By some measures Naz’ 100 (QQQ) constituent and internet giant Google (GOOG) blew past Street estimates. Headline earnings of $10.08 per share versus forecasts of $9.64 amounted to being an easy beat. Analysts were a good deal closer to the truth on the top line as the company reported revenues of $8.14B versus views of $8.15B. And on other quantifiable fronts, namely traders’ collective voting power for the stock’s expected move; the reality is setting up to be quite the substantial miss, much to the chagrin of long premium strategies.
Based on Google’s closing Weeklys April straddle and strangle markets and what amount to as the purest non-directional play on earnings-related movement, we can, through a couple methods / techniques, see what traders were pricing in for shares of GOOG and compare that to the actual reaction in the stock. So far and in the premarket, straddles and strangles, and what amount to as an over / under line of sorts, look well off-the-mark and a huge boon for short premium strategies, due to the large, but tiny percentage surprise in shares.
While it’s not over ‘til it’s over, the end game for the Weeklys is certainly near with just more than a handful of hours until the clock officially winds down to zero. Unofficially speaking, we’d expect a forced expiration by traders or contingent exit plan to be worked out in the first one hour to avoid what could be a full-fledged siphoning of purchased premium due to combined volatility crush and theta.
Figure 1: Google (GOOG) 1x Weeklys April 650 Straddle
So, what were expectations like entering the earnings event? With shares finishing Thursday at 651, for all intents and purposes, the Weeklys April 650 straddle was virtually built of 100% pure time premium and a fairly large amount at that with a price tag of $40.15 per spread. Percentage wise, the pricing reflects a required move by Friday’s closing bell in excess of 6% to breakeven. Given post earnings moves of -8%, +13%, +6% and -8.5% over the past year, the spread was actually priced a bit cheap.
At the same time, that type of edge and as a long straddle holder faces now, there’s also little margin for error when playing the event in this capacity. With shares currently under a modest 0.40% of pressure in the premarket, the straddle’s intrinsic value is less than $2.00 and would probably maintain another $3 to $4 of extrinsic premium out-the-gate, but at risk of losing that value by the close were shares to finish there. It should be noted, a trader that does find themselves in this sort of under pressure situation may try and work through some of the premium damage by scalping stock / hedging deltas during the course of the day.
For instance and a very simple illustration, if shares, up to 100% of his or her contract holdings were purchased below the strike price and then later on in the day, sold above the strike if GOOG reversed higher; the trader would have a profitable stock scalp on their hands which would partially offset the loss in straddle value. Were enough of these type adjustments made, theoretically, the straddle could lose 100% of its worth with shares closing right at the strike, yet the trader would have an overall profit due to the scalping; albeit very savvy and highly unlikely maneuverings.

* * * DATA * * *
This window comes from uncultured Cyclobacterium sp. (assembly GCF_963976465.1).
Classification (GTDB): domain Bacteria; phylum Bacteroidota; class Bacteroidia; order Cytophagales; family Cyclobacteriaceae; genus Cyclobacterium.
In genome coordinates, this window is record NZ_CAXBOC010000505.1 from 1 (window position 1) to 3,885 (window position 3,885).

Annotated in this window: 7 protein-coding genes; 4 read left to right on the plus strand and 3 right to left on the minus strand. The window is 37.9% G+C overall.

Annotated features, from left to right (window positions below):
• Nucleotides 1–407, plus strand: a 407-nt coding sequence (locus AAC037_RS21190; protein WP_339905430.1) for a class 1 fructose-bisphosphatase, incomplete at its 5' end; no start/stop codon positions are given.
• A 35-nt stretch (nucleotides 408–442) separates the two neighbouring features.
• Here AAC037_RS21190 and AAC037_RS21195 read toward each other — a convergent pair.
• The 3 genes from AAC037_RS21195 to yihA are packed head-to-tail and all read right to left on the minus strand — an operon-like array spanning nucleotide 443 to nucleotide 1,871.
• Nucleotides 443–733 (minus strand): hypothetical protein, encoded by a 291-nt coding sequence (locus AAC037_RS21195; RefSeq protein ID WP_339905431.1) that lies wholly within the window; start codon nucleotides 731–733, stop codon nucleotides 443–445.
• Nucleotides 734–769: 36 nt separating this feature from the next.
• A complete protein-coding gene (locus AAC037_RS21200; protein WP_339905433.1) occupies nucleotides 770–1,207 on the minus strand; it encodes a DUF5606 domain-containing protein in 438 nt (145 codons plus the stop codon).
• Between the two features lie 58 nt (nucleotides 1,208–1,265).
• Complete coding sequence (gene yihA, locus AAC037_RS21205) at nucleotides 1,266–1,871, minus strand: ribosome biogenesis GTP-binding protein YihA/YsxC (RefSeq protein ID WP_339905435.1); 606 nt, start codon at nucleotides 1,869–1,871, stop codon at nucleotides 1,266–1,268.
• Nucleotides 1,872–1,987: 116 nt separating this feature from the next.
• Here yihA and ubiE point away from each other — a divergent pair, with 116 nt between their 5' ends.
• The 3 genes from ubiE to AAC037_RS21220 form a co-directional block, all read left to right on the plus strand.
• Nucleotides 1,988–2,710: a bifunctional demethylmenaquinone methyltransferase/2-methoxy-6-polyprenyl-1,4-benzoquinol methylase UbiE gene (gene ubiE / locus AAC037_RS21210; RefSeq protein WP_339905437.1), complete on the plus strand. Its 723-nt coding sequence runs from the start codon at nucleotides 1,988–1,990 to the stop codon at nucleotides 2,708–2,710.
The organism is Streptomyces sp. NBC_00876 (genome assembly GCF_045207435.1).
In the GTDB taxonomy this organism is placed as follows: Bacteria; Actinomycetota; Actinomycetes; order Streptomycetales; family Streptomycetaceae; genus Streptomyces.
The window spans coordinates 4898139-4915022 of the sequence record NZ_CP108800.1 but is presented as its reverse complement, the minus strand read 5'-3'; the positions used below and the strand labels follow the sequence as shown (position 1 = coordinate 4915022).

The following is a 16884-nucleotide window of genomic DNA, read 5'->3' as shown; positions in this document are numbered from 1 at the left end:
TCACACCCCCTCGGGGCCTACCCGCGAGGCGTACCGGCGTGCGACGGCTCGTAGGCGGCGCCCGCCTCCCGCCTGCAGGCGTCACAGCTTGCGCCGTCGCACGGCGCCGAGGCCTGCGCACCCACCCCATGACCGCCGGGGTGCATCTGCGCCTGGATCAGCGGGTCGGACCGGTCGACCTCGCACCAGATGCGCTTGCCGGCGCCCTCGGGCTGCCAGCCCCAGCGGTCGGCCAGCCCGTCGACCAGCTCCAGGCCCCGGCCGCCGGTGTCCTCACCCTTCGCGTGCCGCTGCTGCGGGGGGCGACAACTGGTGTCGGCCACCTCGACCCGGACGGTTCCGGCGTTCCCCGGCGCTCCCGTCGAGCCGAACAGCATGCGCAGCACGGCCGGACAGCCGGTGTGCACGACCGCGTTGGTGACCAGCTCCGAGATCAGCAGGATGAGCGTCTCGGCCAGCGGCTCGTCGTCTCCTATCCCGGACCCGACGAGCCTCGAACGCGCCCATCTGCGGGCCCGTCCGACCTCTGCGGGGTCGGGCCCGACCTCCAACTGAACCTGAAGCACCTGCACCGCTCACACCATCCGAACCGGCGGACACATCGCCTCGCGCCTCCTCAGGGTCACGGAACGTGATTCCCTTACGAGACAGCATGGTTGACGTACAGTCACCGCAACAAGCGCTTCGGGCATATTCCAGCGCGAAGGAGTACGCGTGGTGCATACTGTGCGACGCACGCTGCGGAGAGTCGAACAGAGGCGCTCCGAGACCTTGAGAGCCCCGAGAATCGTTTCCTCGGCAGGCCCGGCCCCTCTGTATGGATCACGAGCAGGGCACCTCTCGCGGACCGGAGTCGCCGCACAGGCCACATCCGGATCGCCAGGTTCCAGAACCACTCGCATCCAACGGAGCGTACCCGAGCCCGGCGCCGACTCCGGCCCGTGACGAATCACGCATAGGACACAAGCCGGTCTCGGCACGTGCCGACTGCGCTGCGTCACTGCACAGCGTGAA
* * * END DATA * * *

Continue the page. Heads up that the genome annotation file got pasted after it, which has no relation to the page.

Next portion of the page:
Another way of determining an estimated move is to average the at-the-money straddle and strangle markets. If contract volume is more or less evenly concentrated in these strikes we might surmise this method makes additional sense as it better represents a reflection of where traders were actually placing their bets versus a more hypothetical “that’s what they were thinking” situation. With the straddle priced for $40.15 and the surrounding money 640 / 660 fetching $30.00; we can do the simple math and fudge an expected move value of $35 or 5.35% and slightly less than our calculated 6% estimate using just the straddle market.
A third method regarding expectations for the reaction in shares is to use the bell curve and its associated probabilities using standard deviation analysis. This is based on the idea of implied volatility being tied to a “1 SD” calculation or confidence of 68% on an annualized basis. In order to take raw implied volatility data to come up with a workable figure for a shorter period, as with Google’s Weeklys pricing, traders can use the following steps:
- Divide yearly calendar days by days until expiration: 365 / x = y
- Take the square root of “y”
- Divide current implied readings by step 2 to yield percent move estimate.
- Multiple step 3 by underlying share price to determine up / down price range estimated at 1SD confidence
With just one day on the calendar and implieds of about 150%, as of Thursday evening we can calculate a value of 7.85%. This suggests the option market is expecting a 68% chance GOOG will stay within 7.85% of 650 through Friday’s close. This figure is quite a bit higher than the other methods used to determine the expected move. We attribute the difference to its more theoretical roots and one wherein the concept and use of continuous hedging is factored in. An hour into Friday’s session and shares of GOOG now off nearly 3.0%; expectations are still looking only about half right by some measures and less so by others, in an otherwise and always imperfect world of pricing.
Senior Options Writer, former Market Maker & fulltime Option Hedge Hog Advocate
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